Drakes businessman remembered
A long-time Drakes Branch businessman who passed away Friday, April 17, is remembered as a man of wisdom and for his loving spirit and outgoing personality.
Charles T. Smith known to most as “Smitty” opened Smith’s Auto Sales on Main Street in Drakes Branch with his wife Joyce in November 1988.
“This business was in the heart of the small town but made a major impact and remained until his death,” Smith’s son Derek Smith said. “I can remember the passion my father had serving the community, and even though we mainly sold used cars, his motto for the longest time was, ‘make em like new.’”
Smith said his dad prided himself on being able to fulfill any order. Even though Smith and his brother Chuck were young at the time Smith’s Auto Sales opened, they had their place and duties.
Charles Smith was born and raised in Charlotte County. As a youth, he was ambitious and determined. He started out his career in sales, selling everything from luxury floor model TVs, to furniture, appliances and more.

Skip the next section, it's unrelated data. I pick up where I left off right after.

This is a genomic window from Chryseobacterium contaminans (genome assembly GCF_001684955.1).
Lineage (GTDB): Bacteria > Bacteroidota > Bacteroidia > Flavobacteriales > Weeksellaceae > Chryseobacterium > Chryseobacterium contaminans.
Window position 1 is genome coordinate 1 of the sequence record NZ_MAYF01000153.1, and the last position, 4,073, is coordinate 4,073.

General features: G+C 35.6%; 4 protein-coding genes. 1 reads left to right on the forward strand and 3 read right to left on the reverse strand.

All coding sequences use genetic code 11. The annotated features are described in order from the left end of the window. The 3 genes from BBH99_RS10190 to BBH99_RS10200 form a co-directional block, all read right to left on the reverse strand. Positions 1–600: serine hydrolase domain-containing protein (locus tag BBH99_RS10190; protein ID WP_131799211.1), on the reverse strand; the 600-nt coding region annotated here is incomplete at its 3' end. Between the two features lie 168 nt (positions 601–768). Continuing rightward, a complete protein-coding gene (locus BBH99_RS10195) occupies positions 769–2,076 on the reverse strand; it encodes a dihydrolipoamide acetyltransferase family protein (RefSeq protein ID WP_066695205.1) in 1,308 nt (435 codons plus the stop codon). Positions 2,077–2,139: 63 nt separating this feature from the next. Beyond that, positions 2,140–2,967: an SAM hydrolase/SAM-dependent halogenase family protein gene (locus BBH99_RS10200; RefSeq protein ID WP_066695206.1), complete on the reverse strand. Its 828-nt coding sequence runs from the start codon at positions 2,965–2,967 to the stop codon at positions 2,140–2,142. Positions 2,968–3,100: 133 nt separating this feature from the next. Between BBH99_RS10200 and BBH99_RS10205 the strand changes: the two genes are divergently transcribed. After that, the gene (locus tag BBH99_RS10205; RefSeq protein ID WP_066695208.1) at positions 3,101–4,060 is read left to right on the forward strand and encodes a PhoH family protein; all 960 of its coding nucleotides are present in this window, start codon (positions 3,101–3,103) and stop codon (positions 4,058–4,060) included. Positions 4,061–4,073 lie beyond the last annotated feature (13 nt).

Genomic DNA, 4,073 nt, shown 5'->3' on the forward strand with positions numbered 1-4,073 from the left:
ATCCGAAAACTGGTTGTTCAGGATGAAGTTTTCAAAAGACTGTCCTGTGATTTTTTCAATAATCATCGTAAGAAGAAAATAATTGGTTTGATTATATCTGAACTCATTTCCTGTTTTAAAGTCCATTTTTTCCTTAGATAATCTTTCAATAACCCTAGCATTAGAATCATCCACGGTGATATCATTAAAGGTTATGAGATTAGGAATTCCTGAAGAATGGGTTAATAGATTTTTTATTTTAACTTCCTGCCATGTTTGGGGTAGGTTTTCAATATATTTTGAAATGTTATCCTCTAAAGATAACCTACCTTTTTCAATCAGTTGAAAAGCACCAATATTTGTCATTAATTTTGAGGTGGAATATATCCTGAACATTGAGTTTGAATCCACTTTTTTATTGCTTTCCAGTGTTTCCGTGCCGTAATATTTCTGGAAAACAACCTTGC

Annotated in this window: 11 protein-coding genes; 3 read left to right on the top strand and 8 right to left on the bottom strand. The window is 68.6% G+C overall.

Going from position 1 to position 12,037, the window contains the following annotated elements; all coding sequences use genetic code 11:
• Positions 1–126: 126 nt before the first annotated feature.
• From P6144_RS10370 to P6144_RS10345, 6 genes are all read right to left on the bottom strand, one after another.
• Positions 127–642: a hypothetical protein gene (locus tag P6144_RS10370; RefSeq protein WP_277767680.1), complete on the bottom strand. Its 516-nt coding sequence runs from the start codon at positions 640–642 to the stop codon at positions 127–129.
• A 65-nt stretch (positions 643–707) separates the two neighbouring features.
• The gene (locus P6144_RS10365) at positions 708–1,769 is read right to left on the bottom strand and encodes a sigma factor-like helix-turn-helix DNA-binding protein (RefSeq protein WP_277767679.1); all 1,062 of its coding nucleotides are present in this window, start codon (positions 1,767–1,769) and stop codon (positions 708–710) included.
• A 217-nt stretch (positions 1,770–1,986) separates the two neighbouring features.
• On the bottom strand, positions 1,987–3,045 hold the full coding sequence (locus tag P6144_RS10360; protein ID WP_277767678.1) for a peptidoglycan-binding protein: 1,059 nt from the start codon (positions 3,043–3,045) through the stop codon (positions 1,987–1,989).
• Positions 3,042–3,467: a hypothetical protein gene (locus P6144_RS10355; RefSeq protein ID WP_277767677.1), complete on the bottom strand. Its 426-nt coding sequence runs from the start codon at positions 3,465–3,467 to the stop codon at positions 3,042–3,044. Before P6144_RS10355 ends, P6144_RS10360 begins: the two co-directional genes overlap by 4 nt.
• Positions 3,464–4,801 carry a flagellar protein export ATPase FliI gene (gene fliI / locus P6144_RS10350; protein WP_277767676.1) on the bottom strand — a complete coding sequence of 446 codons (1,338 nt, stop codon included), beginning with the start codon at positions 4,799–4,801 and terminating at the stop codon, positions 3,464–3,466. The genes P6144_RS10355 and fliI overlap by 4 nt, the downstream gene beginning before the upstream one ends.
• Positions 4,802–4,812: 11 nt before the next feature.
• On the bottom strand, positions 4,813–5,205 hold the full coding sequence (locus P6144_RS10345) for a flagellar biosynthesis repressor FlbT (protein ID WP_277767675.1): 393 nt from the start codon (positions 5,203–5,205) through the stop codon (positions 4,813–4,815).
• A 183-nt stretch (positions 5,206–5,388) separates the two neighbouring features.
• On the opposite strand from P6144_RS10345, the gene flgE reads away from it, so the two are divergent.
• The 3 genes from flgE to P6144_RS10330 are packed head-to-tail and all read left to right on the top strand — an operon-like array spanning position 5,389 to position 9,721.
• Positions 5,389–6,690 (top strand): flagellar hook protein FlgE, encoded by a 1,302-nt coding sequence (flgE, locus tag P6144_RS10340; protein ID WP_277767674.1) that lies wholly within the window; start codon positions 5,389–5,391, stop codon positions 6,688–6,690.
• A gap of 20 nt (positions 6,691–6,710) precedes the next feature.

“He was more than a car dealer. He was a counselor, a father, a brother, a voice of wisdom, all to his customers,” Derek said. “I was also impressed by how savvy my dad was because he was able to acquire brand new vehicles for many customers over the years that wanted that new car experience. If you purchased a vehicle from Smith’s Auto Sales, it was definitely a real clean automobile.”
Smith says his dad’s business was built on helping others and often times helped those wishing to purchase a vehicle find financing and assisted many customers in rebuilding or establish credit.
“He was able to speak to lenders on behalf of many of the customers that struggled to get approved. If he believed in you, he would go the bat for you.” Smith said.
Charles Smith graduated from Central High School in 1966. He furthered his education by earning an associate’s degree at Southside Virginia Community College in Keysville.
Charles was also ordained as a deacon and trustee at the St. Michael Baptist Church in Drakes Branch, where he served as the chairman of the deacon board.
“He taught me what a real man should be,” Derek said. “He taught me to love, to share, to do all things with passion and excellence.”